My Son, My Son, What Have Ye Done Review

My Son, My Son, What Have Ye Done is based on the true story of a man who killed his mother very shortly after rehearsing for Orestes, a Greek play famous for its matricidal themes.
The film opens with the police, led by Hank (Willem Dafoe), arriving on the scene of the murder of Mrs. McCullum (Grace Zabriskie) by her son Brad (Michael Shannon). Like the Greek play Orestes, which Brad is also rehearsing for, the murder is the opening and the film then focuses more on the events following the murder and the reconstruction of what led to this through the memories of those close to Brad. Throughout the film Brad is holed up in his house whilst the police surround it and try to talk him out. His fiance Ingrid (Chloe Sevigny) and his friend Lee (Udo Kier) both arrive and speak to Hank about Brad’s troubled past. The film is actually made up mostly of flashbacks that are sparked by the memories of Ingrid and Lee.
Brad is a disturbing and clearly unhinged character, something his friends and family appear to ignore, and Michael Shannon is fantastic as the character, bringing intensity and an unnerving sense that there is something dark and troubling lingering under the surface in the moments where it’s not right there on the surface.

The whole film is very unnerving and oddly intense despite often being very slow and almost stilted in places. Herzog does a great job of unsettling the audience in many ways and this sense of unbalance permeates every aspect of the film. There is one early shot where the camera tracks in just a little at an odd moment towards the end of the scene. The movement is subtle and could be missed but the effect is that of making the viewer feel uncomfortable as the unconventional framing and camera movement does just enough to make the scene feel slightly off-kilter despite little else in the scene leading the audience to this conclusion. The music used also adds to this discomfort with a score that is discordant at times with the visuals, continuing too long into subsequent scenes and mixing diegetic with non-diegetic. The two most bizarre and unsettling moments are when the characters appear to freeze whilst looking directly towards the camera and the scene is held for just a bit too long to come across as amusing.

With the large banner that declares ‘David Lynch Presents’  (Lynch produced the film) a lot of comparisons have been made in regard to these stylistic choices to Lynch’s work but these do not feel too accurate. These arguments also often appear to hang on the supposed traits of Lynch such as dwarfs, conveniently forgetting that Herzog made Even Dwarfs Started Small, but My Son, My Son, What Have Ye Done feels very much like the work of Herzog. There is even a sort of joke in the film that could be read as a little dig at Lynch; Brad (who is clearly Herzog’s sympathetic character) at one point shouts at a meditating character, “come up with a coherent argument!”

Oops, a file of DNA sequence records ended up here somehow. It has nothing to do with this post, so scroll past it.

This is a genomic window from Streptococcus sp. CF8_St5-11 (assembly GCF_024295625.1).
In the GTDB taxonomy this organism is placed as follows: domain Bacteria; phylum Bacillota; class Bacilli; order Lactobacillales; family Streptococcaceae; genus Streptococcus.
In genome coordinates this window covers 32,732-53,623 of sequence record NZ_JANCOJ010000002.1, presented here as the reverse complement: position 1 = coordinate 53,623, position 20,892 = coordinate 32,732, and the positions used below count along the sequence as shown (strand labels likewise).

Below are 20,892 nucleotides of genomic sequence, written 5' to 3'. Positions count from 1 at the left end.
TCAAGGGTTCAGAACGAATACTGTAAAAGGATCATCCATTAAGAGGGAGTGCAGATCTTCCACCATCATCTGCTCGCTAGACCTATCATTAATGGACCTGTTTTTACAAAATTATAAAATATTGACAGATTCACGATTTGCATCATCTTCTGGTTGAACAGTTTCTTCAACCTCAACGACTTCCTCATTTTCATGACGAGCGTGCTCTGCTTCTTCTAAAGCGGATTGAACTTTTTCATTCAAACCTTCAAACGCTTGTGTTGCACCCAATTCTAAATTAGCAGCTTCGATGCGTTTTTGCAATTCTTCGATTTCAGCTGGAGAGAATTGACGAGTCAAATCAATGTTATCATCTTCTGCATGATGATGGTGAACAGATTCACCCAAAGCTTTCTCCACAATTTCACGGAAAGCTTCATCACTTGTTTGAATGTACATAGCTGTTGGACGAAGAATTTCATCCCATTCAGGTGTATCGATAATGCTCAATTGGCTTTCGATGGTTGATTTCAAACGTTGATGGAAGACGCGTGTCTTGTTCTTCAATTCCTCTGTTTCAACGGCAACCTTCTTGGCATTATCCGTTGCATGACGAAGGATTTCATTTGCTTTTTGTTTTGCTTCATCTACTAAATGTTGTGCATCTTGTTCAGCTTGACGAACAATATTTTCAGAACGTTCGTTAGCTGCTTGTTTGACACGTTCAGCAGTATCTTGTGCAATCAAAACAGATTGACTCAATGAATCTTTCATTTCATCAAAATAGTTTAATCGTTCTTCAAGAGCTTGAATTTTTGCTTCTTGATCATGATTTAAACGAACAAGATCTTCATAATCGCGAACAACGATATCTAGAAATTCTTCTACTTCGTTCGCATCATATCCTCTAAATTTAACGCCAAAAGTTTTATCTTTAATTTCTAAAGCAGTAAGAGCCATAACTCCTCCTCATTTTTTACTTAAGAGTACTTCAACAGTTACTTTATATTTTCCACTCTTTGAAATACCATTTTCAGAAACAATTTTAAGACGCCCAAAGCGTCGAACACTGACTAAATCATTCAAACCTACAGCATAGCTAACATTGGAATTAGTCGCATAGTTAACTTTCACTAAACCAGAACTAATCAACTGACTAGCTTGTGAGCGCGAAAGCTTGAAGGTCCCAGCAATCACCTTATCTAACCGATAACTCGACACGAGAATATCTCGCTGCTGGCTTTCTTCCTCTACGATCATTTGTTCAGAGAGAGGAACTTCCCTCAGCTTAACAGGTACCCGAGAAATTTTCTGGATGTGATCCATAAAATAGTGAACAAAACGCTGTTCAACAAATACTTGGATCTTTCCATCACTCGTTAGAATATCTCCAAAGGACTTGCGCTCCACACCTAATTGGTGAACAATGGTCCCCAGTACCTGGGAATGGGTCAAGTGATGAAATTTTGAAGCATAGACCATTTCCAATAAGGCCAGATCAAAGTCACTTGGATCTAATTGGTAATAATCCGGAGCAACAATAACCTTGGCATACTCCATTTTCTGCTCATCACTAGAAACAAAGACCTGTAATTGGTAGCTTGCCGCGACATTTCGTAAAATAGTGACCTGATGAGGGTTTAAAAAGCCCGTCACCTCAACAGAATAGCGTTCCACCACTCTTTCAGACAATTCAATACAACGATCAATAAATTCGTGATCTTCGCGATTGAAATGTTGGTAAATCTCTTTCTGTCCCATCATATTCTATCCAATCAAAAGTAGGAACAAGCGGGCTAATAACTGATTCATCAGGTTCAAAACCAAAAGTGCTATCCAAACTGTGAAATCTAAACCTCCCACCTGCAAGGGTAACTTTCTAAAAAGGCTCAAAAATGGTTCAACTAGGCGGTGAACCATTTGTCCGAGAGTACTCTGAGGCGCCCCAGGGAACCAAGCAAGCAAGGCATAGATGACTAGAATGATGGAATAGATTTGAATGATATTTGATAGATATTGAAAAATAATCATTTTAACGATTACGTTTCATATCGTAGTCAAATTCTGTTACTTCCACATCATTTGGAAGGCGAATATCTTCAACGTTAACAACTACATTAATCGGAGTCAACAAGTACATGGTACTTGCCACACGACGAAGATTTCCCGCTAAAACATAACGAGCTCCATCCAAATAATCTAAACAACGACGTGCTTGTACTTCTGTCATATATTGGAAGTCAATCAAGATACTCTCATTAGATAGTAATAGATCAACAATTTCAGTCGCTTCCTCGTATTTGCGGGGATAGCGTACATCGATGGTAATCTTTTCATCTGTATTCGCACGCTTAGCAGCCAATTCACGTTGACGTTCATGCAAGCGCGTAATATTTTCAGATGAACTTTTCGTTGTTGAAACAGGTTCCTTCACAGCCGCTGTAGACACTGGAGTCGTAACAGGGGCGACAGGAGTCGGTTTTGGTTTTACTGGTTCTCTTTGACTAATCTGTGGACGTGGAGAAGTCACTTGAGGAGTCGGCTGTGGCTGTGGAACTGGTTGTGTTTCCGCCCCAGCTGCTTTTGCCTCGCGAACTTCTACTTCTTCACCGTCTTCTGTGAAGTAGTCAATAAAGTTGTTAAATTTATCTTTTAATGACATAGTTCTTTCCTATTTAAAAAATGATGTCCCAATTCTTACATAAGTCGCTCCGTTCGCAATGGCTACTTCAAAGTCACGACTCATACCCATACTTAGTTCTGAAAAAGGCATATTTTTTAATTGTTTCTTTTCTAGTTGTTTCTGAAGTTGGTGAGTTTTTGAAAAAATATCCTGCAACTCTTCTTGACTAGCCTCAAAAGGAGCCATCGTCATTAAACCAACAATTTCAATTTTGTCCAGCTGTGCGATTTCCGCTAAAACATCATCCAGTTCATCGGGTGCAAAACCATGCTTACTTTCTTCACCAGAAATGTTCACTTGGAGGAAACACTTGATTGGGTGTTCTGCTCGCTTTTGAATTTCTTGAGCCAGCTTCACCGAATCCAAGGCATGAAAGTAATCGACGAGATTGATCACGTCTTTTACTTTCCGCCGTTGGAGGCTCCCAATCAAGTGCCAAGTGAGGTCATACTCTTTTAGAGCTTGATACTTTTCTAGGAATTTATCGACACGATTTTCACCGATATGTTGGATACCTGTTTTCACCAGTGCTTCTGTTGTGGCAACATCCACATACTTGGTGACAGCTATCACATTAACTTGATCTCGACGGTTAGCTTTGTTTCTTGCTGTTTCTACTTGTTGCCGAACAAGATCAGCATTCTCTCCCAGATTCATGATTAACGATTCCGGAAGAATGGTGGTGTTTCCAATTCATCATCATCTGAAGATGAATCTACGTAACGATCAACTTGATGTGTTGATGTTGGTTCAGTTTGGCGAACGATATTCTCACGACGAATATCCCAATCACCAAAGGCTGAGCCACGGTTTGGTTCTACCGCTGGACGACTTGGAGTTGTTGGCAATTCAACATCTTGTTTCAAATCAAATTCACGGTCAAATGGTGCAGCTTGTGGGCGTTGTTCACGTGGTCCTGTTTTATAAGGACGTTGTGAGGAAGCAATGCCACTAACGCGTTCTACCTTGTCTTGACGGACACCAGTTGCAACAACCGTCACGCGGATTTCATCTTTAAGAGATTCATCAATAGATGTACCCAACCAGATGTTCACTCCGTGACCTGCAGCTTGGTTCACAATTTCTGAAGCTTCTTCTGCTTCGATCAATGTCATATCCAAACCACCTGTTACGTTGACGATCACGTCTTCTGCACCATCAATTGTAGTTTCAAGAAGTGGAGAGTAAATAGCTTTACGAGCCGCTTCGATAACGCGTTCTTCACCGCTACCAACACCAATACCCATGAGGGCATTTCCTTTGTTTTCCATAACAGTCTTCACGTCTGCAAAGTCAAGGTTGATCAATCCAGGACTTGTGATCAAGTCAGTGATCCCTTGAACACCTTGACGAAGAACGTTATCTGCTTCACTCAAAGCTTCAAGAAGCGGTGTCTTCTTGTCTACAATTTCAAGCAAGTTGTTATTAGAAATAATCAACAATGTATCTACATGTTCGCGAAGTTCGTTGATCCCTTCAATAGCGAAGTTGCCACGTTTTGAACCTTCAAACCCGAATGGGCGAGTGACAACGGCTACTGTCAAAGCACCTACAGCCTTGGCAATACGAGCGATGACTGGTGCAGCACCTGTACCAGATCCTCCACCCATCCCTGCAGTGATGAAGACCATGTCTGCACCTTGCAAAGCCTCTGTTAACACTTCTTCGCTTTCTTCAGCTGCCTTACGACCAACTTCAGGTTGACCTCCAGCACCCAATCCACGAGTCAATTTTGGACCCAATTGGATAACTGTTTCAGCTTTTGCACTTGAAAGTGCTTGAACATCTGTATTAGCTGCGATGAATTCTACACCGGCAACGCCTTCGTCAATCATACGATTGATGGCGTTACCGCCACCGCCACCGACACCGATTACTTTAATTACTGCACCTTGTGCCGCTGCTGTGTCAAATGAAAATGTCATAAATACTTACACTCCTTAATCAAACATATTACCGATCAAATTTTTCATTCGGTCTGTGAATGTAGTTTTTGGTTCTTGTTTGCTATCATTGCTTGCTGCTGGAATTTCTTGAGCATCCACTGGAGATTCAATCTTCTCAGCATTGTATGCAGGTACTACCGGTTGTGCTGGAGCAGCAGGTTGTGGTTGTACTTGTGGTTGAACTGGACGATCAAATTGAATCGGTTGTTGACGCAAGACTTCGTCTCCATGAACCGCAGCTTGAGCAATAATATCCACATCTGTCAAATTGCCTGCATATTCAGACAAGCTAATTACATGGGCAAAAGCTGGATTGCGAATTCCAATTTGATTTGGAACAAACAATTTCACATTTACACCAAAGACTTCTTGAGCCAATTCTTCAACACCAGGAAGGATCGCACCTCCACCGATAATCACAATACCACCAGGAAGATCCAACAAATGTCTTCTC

Despite possessing a plot that is very similar to countless television police procedurals Herzog is so obsessed with the character of Brad that the film is much more focused on delving into his twisted mind than the hostage situation going on. The film could be seen in many ways to be a deconstruction or subversion of the stereotypical police procedural (Hank even tells a fellow officer – “You watch too much TV”), much like Herzog’s wonderful ‘remake’ of Ferrara’s Bad Lieutenant. This time though the film is focused on the ‘bad guy’ (Brad) rather than the ‘good guy’ (Terence in Bad Lieutenant) but they are perhaps both as unhinged as each other. In fact, in the opening conversation in My Son, My Son, What Have Ye Done Hank comments, “Sometimes I’m not sure whose worse, us or the fucking criminals.”

Herzog is obsessed with these unusual and often deranged characters. Like many of Herzog’s most iconic protagonists such as Aguirre, Fitzcarraldo, Terence Mcdonagh and in some ways even Timothy Treadwell, Brad is detached from this world and the reality that keeps most people grounded. Brad is fascinating and Herzog delves deep into what drives him to kill his mother but in searching all we see are riddles and enigmas. The tagline to the film is “The mystery isn’t who, but why?”. My Son, My Son, What Have Ye Done spends almost the entire runtime unravelling the mystery of why but leaves us with more questions, there are no simple solutions or easy answers and in this uncertainty lies the film’s greatest strength.

This review was originally posted at HeyUGuys.